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Last Updated:  Saturday, 22 March, 2003, 07:57 GMT
India's long road to the final
A 10-match World Cup is gruelling enough for any team, but India's path to the final is all the more remarkable because it comes at the end of a non-stop year.

India team huddle
Team spirit has been forged through 12 non-stop months
Opponents Australia have been far from idle over the last 12 months, playing 28 one-day internationals and eight Tests prior to the World Cup.

But, thanks in part to the cancellation of their tour of Zimbabwe, the men in yellow had a two-month break from all cricket in May and June.

India's year saw them play 14 Tests and 31 ODIs across four continents, even though they faced only six different opponents.

Add to that tour matches and occasional domestic appearances and it adds up to a gruelling preparation.

The journey began in April, when they began a five-Test tour of West Indies, playing a five-match one-day series too before they headed straight to England.

One-day plans took shape as they won the NatWest Series final at Lord's.

And, after four Tests it was off to Sri Lanka to prove their ability in the limited-overs game in the ICC Champions Trophy.

But fortunes were mixed, and injuries caught up with Sourav Ganguly's side during two marathon one-day series, the first at home to West Indies and the second in New Zealand.

At times the side were forced to be without their stars.

INDIA'S TOUGH 12 MONTHS
Tour of West Indies:
Lost 5-Test series 2-1
Won 5-ODI series 2-1
Tour of England:
Won NatWest Series (7 matches v Eng and SL)
Drew 4-Test series 1-1
ICC Champions Trophy:
Shared title with SL after washed-out final (5 matches)
West Indies tour:
Won 3-Test series 2-0
Lost 7-ODI series 4-3
Tour of New Zealand:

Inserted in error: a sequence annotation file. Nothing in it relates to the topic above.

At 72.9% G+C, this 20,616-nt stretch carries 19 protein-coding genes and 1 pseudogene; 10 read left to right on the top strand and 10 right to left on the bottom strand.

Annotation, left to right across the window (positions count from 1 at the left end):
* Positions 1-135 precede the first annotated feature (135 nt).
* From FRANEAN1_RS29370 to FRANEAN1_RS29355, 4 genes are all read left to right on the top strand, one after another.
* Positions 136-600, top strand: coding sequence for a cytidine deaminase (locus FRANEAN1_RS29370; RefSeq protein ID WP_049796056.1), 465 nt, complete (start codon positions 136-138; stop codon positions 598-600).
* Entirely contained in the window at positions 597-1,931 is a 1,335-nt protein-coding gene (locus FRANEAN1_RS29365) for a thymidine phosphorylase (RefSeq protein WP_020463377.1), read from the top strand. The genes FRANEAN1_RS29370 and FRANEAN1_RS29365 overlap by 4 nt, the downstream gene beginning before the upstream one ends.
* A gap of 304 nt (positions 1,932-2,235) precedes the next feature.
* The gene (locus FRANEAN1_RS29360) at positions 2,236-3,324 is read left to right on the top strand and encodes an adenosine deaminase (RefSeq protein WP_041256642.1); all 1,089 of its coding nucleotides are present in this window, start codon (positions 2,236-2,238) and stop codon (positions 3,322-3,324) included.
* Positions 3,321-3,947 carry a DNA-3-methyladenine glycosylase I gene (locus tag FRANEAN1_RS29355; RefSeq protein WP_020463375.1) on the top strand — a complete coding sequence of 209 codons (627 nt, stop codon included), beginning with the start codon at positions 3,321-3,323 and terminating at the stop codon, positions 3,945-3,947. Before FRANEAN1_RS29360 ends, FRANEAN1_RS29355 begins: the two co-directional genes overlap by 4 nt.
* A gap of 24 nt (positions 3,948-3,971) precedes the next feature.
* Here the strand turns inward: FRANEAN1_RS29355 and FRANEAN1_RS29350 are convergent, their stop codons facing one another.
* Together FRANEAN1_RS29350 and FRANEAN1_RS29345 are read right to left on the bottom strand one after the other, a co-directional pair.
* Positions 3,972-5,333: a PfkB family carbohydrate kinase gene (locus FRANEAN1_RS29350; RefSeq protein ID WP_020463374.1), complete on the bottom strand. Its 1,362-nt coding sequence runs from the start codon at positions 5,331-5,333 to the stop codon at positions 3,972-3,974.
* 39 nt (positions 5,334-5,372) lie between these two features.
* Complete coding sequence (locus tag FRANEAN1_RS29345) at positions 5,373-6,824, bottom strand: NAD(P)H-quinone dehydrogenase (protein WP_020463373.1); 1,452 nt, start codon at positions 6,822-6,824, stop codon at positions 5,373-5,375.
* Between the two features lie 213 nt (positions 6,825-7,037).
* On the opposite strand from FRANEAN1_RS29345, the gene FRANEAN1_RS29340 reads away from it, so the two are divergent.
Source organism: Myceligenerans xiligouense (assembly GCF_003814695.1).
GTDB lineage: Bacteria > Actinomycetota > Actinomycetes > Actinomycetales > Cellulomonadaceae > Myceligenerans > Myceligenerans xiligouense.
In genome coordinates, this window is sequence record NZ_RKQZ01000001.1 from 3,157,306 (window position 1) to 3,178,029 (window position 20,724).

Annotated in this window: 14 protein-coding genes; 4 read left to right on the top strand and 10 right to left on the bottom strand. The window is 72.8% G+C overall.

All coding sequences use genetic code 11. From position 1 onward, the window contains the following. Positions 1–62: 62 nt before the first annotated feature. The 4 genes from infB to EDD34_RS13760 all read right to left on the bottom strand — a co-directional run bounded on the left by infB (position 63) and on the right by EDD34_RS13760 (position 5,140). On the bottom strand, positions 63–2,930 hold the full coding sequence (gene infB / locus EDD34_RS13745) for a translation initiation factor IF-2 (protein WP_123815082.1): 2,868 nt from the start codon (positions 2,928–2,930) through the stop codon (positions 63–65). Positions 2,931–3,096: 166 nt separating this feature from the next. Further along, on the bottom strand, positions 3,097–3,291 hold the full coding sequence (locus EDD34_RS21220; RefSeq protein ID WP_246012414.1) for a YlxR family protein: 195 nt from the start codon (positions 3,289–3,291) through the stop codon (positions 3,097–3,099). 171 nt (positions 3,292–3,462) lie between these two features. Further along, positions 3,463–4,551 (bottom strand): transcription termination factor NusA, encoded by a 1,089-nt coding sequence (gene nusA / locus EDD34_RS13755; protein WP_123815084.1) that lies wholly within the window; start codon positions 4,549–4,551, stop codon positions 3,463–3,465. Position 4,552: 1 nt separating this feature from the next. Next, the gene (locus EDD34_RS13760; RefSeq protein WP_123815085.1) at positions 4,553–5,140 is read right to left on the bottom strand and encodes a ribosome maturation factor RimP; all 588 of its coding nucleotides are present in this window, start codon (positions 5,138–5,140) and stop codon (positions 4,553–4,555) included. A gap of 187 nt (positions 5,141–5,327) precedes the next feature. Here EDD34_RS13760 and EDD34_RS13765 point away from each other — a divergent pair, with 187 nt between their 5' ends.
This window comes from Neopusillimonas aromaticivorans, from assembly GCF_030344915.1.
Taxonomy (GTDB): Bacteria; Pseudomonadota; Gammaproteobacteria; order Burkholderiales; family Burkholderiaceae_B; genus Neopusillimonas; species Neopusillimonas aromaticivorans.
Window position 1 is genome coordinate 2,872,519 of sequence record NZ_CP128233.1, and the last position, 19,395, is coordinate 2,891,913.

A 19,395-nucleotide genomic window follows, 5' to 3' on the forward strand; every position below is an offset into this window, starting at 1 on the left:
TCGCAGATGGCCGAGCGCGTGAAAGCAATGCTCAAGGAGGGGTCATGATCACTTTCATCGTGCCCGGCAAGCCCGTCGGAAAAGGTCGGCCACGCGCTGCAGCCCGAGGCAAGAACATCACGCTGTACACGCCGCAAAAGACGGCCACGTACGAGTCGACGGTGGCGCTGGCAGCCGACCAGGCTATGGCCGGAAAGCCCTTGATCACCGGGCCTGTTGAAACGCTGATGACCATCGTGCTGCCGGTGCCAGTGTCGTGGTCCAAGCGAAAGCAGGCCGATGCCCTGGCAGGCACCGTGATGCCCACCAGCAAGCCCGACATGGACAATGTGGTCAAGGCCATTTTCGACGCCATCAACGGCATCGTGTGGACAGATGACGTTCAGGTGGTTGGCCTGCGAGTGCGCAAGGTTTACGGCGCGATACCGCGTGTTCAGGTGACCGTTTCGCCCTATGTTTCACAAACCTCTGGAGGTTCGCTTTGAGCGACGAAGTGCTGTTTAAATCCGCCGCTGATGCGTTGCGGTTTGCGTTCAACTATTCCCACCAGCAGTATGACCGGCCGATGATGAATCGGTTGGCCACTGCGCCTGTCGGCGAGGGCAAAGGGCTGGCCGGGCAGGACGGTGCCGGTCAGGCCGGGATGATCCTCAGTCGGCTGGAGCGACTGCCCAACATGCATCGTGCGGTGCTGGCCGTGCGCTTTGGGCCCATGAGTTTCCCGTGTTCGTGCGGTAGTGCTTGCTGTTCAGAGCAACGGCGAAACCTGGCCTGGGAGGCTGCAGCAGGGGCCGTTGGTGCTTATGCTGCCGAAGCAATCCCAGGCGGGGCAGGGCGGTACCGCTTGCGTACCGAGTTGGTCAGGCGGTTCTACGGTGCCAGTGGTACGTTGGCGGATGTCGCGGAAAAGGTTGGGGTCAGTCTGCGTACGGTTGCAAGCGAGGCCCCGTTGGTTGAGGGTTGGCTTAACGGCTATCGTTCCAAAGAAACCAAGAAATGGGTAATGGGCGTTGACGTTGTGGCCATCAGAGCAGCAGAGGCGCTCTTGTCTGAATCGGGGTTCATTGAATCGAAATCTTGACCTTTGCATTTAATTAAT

Lost 2-Test series 2-0
Lost 7-ODI series 5-2
Batsman Sachin Tendulkar missed November's seven-match series against West Indies because of a hamstring problem while Zaheer Khan played through a knee injury.

Fellow pace bowler Javagal Srinath had some time at home when he was dropped from the one-day side after announcing his retirement from Test cricket.

But a shock recall in Colombo, combined with contractual commitments elsewhere, saw Srinath travel an estimated 16,150 miles in a single week.

The non-stop schedule appeared to have taken its toll on the whole team when the World Cup began.

A sluggish win over Holland was followed by an embarrassing defeat to Australia, when India's batsmen appeared to lack sharpness as they collapsed to a record-low 125 all out.

The unity forged during the last year, though, has had a positive effect since then.

India have proved more than able to pull themselves out of the depths of despondency to the verge of a World Cup title.

"Australia in the first round was just one of those days," Ganguly said.

"You need a bit of time to get used to these tracks and since then we've beaten everybody hands down, it's been one-sided."

Ganguly pointed to the side's record over the last 18 months - 30 wins in 50 matches - as proof that they could turn things around.

"I always knew we had the side to come back."

"We've won eight games in a row - that's definitely good preparation for a World Cup final."




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